Technical Officer Association of Tax Technicians
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Baby’s first picture is VAT-free

Is a pregnancy scan medical care (exempt from VAT exempt) or a baby bonding experience (standard rate VAT)? Emma Rawson explores the case of Window To The Womb TC07687.

9th Jun 2020
Technical Officer Association of Tax Technicians
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Pregnancy scan
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Window To The Womb (WTTW) Ltd grew from a family business started in 2003 into a franchise model. It offers a number of different types of pregnancy scans, including early pregnancy scans to check viability, date pregnancies or provide general reassurance and several packages for later pregnancy.

The basic later pregnancy scan package comprises a number of medical checks and provides a detailed report and a single 2D image. Other packages all include the same basic scan and report, but come with added extras such as information on the baby’s position and size, gender confirmation, 4D images and other products (keyrings, heartbeat recordings etc.)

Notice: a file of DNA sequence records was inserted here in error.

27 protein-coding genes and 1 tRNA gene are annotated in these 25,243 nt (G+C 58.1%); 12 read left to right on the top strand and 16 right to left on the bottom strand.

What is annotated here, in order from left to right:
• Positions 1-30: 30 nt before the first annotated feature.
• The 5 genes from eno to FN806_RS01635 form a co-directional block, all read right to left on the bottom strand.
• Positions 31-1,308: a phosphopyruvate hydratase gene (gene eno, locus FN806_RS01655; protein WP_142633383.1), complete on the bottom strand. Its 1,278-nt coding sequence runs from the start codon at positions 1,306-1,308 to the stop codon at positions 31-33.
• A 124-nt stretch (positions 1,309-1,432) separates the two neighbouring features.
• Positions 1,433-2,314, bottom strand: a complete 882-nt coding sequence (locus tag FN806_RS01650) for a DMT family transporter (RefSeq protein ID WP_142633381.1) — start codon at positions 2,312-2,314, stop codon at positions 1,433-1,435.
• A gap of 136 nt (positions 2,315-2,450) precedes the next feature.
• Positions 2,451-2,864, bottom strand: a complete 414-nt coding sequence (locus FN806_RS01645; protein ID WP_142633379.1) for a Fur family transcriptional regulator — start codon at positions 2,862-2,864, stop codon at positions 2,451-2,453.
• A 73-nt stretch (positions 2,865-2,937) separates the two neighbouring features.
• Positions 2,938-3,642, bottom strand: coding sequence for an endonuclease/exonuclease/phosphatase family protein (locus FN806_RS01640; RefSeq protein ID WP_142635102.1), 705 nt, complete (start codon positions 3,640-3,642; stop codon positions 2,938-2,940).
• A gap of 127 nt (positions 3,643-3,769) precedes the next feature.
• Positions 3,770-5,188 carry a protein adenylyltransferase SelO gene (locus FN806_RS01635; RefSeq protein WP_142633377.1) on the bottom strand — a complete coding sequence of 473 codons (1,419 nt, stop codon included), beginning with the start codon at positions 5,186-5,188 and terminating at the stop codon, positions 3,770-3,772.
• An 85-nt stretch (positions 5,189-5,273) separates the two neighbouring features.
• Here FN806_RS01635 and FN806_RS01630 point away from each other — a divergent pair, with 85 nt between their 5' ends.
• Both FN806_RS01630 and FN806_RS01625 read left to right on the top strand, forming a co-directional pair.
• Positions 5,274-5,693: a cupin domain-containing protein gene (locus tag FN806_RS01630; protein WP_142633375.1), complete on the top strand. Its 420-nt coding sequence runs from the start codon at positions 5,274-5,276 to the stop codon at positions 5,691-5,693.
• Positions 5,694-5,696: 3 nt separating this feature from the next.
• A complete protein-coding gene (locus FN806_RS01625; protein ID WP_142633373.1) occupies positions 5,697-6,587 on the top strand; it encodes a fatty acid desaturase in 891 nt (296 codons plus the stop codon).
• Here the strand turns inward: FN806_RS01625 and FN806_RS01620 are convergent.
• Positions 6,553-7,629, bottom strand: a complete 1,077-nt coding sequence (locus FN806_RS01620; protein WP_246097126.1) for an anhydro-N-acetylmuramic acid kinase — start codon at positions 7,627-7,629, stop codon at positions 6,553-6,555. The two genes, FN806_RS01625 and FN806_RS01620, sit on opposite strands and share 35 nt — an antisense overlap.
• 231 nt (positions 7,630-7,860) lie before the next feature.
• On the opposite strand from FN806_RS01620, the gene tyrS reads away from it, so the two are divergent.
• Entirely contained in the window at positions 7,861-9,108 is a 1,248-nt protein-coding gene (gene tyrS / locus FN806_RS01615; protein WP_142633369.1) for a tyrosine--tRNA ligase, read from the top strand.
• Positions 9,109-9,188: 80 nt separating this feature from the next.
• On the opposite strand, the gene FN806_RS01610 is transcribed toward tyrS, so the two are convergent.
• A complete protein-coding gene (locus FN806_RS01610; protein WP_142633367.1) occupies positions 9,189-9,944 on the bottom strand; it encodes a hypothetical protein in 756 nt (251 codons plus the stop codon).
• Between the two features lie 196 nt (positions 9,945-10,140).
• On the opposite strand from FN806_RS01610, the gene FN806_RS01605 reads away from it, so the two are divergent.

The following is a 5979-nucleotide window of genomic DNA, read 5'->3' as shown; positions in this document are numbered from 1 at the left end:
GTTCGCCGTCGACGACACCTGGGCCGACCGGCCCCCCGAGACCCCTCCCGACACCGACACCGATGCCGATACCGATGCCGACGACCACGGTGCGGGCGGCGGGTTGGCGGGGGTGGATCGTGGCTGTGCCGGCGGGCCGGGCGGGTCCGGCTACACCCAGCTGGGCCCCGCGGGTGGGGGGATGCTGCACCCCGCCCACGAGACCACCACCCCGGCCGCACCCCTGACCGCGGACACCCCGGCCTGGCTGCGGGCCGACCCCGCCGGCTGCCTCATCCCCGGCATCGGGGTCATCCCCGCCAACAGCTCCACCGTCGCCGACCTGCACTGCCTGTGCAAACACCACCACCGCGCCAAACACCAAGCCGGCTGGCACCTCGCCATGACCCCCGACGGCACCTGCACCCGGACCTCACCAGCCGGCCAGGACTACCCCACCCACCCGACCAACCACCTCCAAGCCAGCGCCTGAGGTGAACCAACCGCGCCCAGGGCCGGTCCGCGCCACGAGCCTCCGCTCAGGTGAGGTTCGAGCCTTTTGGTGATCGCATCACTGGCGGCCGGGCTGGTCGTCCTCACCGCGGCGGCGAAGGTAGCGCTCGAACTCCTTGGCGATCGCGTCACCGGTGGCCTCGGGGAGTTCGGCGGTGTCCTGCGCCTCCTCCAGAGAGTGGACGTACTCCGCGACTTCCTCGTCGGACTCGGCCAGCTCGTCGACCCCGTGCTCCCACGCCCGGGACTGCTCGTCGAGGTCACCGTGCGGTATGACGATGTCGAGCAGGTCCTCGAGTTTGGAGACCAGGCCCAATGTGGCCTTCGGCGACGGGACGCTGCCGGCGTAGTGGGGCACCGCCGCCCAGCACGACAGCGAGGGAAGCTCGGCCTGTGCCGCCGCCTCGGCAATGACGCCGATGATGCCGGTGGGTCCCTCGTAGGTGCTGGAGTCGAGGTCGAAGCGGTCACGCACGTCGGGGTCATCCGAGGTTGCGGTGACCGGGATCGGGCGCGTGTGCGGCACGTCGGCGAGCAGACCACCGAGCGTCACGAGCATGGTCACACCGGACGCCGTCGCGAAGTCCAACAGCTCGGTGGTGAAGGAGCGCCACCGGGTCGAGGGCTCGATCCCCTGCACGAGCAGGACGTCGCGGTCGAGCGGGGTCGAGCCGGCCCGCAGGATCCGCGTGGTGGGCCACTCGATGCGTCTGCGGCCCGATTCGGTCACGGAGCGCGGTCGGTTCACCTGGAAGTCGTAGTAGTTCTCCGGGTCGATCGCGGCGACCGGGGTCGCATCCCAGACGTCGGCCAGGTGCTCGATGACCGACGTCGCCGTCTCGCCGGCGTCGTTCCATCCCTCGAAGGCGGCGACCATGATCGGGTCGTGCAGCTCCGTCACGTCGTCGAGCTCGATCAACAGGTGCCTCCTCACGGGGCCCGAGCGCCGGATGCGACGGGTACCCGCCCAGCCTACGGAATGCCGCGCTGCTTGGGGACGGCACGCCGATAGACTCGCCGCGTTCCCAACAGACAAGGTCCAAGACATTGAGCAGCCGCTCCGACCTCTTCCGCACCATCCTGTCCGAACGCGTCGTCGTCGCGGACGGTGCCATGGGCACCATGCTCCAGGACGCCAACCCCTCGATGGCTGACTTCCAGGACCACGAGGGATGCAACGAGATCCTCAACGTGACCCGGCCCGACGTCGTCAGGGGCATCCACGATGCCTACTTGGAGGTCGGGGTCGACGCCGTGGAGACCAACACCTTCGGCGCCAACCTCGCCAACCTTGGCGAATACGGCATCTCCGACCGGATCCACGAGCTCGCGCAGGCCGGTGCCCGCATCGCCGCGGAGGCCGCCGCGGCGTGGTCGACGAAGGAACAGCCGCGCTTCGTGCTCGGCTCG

The main question in the case was whether these scans should be standard rated or exempt for VAT purposes.

Exemption for medical care

Group 7 of Schedule 9 of the VATA 1994 sets out that the "supply of services consisting in the provision of medical care" by certain registered persons is exempt from UK VAT.

It was accepted that all of the scans were provided by registered radiographers, and therefore the only real issue before the FTT was whether the services provided were medical care.

HMRC argued the supplies were not medical care, but reassurance or a baby bonding experience. By contrast, the taxpayers argued that the scans were supplies of medical care, as the primary thing any customer sought was to know that their baby was healthy and the pregnancy progressing normally.

FTT reasoning

The key question was whether, taking into account the perspective of the typical customer, the principal purpose of the scan was to diagnose, monitor, treat or prevent illness.

FTT found that the principal purpose of the early pregnancy scans was to diagnose any medical conditions, determine whether a pregnancy was viable or identify any early issues (such as ectopic pregnancy). Around a third of these scans were requested where a woman had bleeding or pain, and only a single 2D image was provided. The principal aim was therefore clearly not baby bonding or obtaining images.

Even where an early scan was only sought for reassurance, with no clinical need, or an equivalent scan was available under the NHS, that did not necessarily mean that it did not amount to medical care. Customers received a detailed report and in doing so were choosing to monitor a medical condition. On the same basis, HMRC accepts that hearing tests or sight tests amount to medical care without needing a clinical indication.

The FTT went on to conclude that all of the later pregnancy scan packages offered by WTTW were also medical care and therefore exempt from VAT.

Gender confirmation